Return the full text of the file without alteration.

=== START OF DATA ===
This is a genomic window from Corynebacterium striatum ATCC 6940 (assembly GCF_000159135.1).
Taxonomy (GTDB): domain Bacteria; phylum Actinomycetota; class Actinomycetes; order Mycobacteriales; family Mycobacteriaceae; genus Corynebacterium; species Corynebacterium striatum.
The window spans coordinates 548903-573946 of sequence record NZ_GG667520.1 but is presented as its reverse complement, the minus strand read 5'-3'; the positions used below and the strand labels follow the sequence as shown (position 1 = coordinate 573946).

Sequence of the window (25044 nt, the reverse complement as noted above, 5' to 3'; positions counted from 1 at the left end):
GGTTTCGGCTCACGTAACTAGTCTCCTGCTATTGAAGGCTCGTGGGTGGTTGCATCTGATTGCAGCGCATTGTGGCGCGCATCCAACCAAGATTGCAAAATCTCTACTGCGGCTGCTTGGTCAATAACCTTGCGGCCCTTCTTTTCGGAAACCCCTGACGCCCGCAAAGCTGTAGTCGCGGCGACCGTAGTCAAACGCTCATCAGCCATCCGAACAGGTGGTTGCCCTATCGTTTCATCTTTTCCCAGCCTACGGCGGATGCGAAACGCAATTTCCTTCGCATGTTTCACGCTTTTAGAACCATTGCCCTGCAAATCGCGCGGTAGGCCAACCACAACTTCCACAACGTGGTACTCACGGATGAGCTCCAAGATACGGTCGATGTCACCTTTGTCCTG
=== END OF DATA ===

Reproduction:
This is a genomic window from Corynebacterium striatum ATCC 6940 (assembly GCF_000159135.1).
Taxonomy (GTDB): domain Bacteria; phylum Actinomycetota; class Actinomycetes; order Mycobacteriales; family Mycobacteriaceae; genus Corynebacterium; species Corynebacterium striatum.
The window spans coordinates 548903-573946 of sequence record NZ_GG667520.1 but is presented as its reverse complement, the minus strand read 5'-3'; the positions used below and the strand labels follow the sequence as shown (position 1 = coordinate 573946).

Sequence of the window (25044 nt, the reverse complement as noted above, 5' to 3'; positions counted from 1 at the left end):
GGTTTCGGCTCACGTAACTAGTCTCCTGCTATTGAAGGCTCGTGGGTGGTTGCATCTGATTGCAGCGCATTGTGGCGCGCATCCAACCAAGATTGCAAAATCTCTACTGCGGCTGCTTGGTCAATAACCTTGCGGCCCTTCTTTTCGGAAACCCCTGACGCCCGCAAAGCTGTAGTCGCGGCGACCGTAGTCAAACGCTCATCAGCCATCCGAACAGGTGGTTGCCCTATCGTTTCATCTTTTCCCAGCCTACGGCGGATGCGAAACGCAATTTCCTTCGCATGTTTCACGCTTTTAGAACCATTGCCCTGCAAATCGCGCGGTAGGCCAACCACAACTTCCACAACGTGGTACTCACGGATGAGCTCCAAGATACGGTCGATGTCACCTTTGTCCTG